Gene Therapy Rescues Neural Deficits in CNTNAP1 Mutant Mice


Hypomyelinating Neuropathy-3 (CHN3) is a rare neurological disorder characterized by the onset of neurogenic muscle impairment that occurs in utero. The disorder results from homozygous or compound heterozygous mutations in the CNTNAP1 gene located on chromosome 17q21. CNTNAP1 encodes Contactin-associated protein 1 (Caspr), a crucial component of the paranodal junctions in myelinated neurons, which play a critical role in maintaining the integrity of myelinated axons and facilitate saltatory conduction. Mutations in CNTNAP1 have been implicated in a spectrum of neurological disorders, characterized by disrupted nerve conduction and motor function due to axonal and myelin anomalies. Symptoms can include delayed motor development, muscle weakness, poor muscle tone, impaired muscle coordination, absence of reflexes, and difficulty in walking or crawling. In some cases, infants may experience respiratory problems or difficulty in swallowing. The exact cause of CHN3 is related to mutations in genes involved in the process of myelin formation, but the precise mechanisms by which these mutations lead to the symptoms of the disorder are not fully understood. To this account, a new study published in Cell Reports conducted by Cheng Chang, Lacey Sell, Assistant Professor Qian Shi, and led by Professor Manzoor Bhat from the University of Texas Health Science Center San Antonio, the researchers investigated the effects of CNTNAP1 mutations on nerve conduction and motor function, and explored the potential of gene therapy in rescuing these deficits. The study focused on two key mutant mouse models, Cntnap1C324R and Cntnap1R765C, which mimic human CNTNAP1 mutations. The authors used CRISPR-Cas9 technology to introduce specific point mutations into the mouse Cntnap1 gene to create two mutant lines, Cntnap1C324R and Cntnap1R765C, corresponding to the human CNTNAP1C323R and CNTNAP1R764C mutations. This genetic manipulation aimed to replicate the human disease in mice for detailed study. They evaluated the mutant mice for any signs of neurological dysfunction and compared to wild-type controls. The team found both Cntnap1C324R and Cntnap1R765C mutants exhibited significant weight loss, reduced nerve conduction velocities, and progressive motor impairments, including difficulty in maintaining balance and coordination. These phenotypes mirrored the clinical manifestations of CNTNAP1-related neuropathies in humans, establishing the validity of the mouse models for further investigation. Moreover, the authors provided compelling evidence of the detrimental impact of CNTNAP1 mutations on the paranodal structure and function. They found that mutations lead to hypomyelination and notable ultrastructural defects at the paranodes, including everted myelin loops and disrupted axo-glial junctions. These structural alterations compromise the electrical insulation of axons and impede nerve signal propagation, elucidating the basis for the observed neurological deficits. A critical finding of the research by Professor Manzoor Bhat and team is the altered stability and localization of the mutant Cntnap1 proteins. Both C324R and R765C mutants exhibit reduced protein stability and are aberrantly retained within the neuronal soma, failing to reach the paranodal regions where they are functionally required. The mislocalization is likely caused by improper folding or trafficking of the mutant proteins, underscoring the importance of precise protein processing and transport in neuronal function. Perhaps the most promising aspect of the authors’ findings is the demonstration that neuronal expression of wild-type Cntnap1 can rescue the neurological phenotypes in the mutant mice. This finding confirms the loss-of-function nature of the CNTNAP1 mutations and opens up new avenues for gene therapy. It may be possible to restore normal paranodal structure, nerve conduction, and motor function, offering hope for therapeutic interventions in humans suffering from CNTNAP1-related neuropathies by reintroducing the functional gene into affected neurons. In a nutshell, the study led by Professor Manzoor Bhat and his colleagues provided critical understanding into the pathogenic mechanisms of CNTNAP1 mutations and highlighted the potential of gene therapy for treating associated neurological disorders. The research also demonstrated the importance of timely intervention and suggest that future research should focus on optimizing gene delivery methods, assessing long-term efficacy and safety, and exploring combinatory therapeutic approaches.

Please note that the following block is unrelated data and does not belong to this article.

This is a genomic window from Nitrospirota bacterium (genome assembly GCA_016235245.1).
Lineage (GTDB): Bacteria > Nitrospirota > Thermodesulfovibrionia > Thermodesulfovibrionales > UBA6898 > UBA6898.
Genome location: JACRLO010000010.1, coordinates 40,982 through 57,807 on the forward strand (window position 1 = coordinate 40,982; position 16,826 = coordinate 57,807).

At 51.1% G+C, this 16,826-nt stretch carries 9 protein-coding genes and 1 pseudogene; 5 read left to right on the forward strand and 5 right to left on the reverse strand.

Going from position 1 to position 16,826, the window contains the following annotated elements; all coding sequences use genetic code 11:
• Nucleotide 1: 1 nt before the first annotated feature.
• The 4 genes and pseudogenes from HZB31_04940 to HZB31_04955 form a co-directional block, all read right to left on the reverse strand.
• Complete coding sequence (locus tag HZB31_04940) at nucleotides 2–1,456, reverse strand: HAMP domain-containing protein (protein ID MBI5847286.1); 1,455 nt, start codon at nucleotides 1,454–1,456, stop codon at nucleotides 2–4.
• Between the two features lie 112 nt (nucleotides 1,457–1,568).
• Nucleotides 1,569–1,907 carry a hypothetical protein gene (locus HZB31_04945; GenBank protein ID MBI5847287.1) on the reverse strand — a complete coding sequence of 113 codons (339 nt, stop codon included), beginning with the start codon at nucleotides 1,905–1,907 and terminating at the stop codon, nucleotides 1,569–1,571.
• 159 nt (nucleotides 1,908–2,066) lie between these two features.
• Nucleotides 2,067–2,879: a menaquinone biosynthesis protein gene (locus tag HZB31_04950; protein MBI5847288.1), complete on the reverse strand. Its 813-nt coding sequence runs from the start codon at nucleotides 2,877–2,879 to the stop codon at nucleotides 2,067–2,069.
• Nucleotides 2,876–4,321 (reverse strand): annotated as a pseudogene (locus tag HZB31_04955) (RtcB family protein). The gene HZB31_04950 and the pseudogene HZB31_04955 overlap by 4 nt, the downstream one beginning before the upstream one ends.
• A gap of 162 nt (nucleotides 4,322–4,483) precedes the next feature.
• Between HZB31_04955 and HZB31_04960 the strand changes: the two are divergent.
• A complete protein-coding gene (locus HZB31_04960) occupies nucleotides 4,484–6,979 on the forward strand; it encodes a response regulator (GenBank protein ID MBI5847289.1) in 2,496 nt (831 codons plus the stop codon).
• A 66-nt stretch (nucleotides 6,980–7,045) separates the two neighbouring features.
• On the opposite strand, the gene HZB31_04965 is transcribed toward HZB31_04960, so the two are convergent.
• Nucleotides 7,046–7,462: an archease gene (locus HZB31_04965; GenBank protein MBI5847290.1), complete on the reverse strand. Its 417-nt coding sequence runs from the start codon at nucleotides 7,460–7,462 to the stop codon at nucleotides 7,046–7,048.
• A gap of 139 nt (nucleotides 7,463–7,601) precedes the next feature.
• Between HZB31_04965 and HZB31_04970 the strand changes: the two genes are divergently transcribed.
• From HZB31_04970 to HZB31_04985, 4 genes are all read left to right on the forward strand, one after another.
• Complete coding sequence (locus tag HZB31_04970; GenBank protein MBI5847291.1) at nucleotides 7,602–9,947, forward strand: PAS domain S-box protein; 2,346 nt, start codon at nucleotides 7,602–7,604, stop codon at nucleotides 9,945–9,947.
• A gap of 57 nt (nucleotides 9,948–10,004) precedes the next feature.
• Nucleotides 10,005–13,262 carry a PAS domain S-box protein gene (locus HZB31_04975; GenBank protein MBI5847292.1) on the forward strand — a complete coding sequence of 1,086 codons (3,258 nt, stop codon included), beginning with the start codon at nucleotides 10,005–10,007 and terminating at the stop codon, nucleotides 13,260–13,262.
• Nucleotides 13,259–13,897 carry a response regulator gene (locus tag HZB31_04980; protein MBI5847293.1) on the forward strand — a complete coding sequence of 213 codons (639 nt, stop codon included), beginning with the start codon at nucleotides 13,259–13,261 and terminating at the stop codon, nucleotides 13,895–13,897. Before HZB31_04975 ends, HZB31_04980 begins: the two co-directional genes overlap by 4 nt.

Chang C, Sell LB, Shi Q, Bhat MA. Mouse models of human CNTNAP1-associated congenital hypomyelinating neuropathy and genetic restoration of murine neurological deficits. Cell Rep. 2023;42(10):113274. doi: 10.1016/j.celrep.2023.113274.

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